Triumph_of_faith_by_Eugene_Thirion

It seems like every week now we have news of great suffering, from forest fires to mass shootings to plane crashes.  It’s hard to listen to the stories and to think of those who died tragically, especially as many of us live undisturbed, comfortable lives.  Then, to imagine that there are some who have chosen to suffer for the sake of their faith, this can shake us. They are the martyrs, literally witnesses, to the Christian faith; and their witness should wake us during this Lent.  In his sermon, “Martyrdom,” Blessed John Henry Newman helps us understand the nature of the martyr’s sacrifice and its effect on us.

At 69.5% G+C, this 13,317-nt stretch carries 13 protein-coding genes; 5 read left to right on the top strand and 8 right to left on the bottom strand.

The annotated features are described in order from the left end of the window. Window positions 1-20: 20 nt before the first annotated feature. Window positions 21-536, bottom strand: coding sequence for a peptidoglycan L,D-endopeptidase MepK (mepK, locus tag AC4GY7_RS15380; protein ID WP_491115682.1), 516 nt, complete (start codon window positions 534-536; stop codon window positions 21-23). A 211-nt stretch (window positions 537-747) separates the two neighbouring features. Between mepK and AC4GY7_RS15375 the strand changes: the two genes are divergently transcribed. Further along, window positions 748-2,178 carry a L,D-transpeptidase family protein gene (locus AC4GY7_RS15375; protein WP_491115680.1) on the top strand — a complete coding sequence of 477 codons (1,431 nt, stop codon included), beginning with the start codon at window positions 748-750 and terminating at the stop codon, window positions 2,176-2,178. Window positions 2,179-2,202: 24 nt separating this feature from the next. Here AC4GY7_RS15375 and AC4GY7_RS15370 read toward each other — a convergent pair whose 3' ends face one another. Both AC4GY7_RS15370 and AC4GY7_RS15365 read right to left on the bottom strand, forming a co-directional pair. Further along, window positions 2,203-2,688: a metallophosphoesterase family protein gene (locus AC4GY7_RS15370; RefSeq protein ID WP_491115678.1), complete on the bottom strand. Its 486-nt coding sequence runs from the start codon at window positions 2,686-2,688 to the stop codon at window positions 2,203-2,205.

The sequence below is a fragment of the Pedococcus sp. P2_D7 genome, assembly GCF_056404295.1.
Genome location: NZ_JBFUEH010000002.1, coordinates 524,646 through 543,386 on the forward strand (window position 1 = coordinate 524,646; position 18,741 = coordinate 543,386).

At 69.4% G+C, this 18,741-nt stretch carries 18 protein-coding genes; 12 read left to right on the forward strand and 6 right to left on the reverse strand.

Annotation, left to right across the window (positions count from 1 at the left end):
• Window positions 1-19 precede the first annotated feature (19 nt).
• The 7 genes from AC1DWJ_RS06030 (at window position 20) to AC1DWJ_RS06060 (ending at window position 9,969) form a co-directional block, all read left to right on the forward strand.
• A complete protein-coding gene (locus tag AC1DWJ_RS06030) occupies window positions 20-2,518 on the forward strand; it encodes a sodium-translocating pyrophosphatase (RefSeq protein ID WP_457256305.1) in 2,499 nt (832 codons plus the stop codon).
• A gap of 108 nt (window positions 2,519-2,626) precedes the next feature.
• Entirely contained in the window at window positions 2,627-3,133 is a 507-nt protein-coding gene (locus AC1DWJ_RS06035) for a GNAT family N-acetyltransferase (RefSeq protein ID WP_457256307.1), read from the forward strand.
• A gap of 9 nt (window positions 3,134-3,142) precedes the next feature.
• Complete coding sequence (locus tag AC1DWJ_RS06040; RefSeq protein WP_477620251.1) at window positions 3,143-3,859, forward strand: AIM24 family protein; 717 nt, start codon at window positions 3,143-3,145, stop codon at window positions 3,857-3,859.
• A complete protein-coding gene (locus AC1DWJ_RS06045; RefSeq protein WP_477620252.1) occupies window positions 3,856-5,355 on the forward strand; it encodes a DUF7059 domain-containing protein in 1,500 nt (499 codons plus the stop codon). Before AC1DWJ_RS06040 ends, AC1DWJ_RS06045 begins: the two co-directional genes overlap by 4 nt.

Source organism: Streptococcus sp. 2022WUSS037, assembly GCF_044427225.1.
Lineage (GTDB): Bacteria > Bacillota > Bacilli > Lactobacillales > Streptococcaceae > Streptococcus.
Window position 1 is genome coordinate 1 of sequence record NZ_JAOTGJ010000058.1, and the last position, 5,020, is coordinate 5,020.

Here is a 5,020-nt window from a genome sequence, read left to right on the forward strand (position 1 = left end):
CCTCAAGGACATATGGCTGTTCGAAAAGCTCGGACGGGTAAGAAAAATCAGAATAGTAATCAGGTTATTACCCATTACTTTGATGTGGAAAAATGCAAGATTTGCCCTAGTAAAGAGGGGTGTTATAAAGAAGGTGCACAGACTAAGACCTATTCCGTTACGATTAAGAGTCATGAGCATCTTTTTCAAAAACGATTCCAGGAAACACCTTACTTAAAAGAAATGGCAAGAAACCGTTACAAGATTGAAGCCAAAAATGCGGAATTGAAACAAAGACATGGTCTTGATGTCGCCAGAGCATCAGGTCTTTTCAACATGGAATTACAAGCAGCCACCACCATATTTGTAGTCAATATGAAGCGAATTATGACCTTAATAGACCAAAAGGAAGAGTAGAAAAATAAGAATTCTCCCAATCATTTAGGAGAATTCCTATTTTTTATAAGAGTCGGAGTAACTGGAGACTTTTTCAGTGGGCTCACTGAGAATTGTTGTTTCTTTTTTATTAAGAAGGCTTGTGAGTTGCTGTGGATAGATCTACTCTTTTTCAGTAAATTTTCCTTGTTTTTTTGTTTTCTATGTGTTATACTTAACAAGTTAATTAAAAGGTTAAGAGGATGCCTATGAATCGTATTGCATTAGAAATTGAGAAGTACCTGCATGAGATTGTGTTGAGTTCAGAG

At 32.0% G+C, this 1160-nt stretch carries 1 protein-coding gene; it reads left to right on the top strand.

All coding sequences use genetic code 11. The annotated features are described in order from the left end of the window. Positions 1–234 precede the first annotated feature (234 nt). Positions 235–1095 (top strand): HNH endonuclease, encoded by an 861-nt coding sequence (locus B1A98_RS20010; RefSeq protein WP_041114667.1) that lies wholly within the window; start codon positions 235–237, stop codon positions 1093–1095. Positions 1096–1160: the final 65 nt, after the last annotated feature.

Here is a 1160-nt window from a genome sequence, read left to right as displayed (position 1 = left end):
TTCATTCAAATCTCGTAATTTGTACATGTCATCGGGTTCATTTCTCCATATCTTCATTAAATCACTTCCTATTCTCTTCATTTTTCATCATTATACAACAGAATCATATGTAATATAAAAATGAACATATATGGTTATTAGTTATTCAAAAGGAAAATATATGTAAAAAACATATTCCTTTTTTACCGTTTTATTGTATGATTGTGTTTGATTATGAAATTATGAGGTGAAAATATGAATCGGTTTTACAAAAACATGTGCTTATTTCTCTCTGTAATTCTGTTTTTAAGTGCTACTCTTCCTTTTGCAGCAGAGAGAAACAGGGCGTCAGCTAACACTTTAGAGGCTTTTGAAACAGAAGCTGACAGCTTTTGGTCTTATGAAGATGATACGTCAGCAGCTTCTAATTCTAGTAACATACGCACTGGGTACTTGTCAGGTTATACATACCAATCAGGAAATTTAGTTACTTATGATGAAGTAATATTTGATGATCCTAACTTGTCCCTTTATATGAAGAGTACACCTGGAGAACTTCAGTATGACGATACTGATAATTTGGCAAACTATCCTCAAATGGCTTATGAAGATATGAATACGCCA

Though there have been martyrs all throughout Christian history, including today, Blessed Newman looks to the martyrs of the early Church for his examples.  The suffering and death of these martyrs was as foreign to ancient culture as it is to our own for two reasons. First, their suffering was voluntary. They lived their lives with warnings of persecution, threats of torture if they continued in the Way, and daily anxiety over their own safety and the safety of their loved ones.  Their fears were compounded by temptations to abandon the faith, and pressure from those who did abandon it to join them.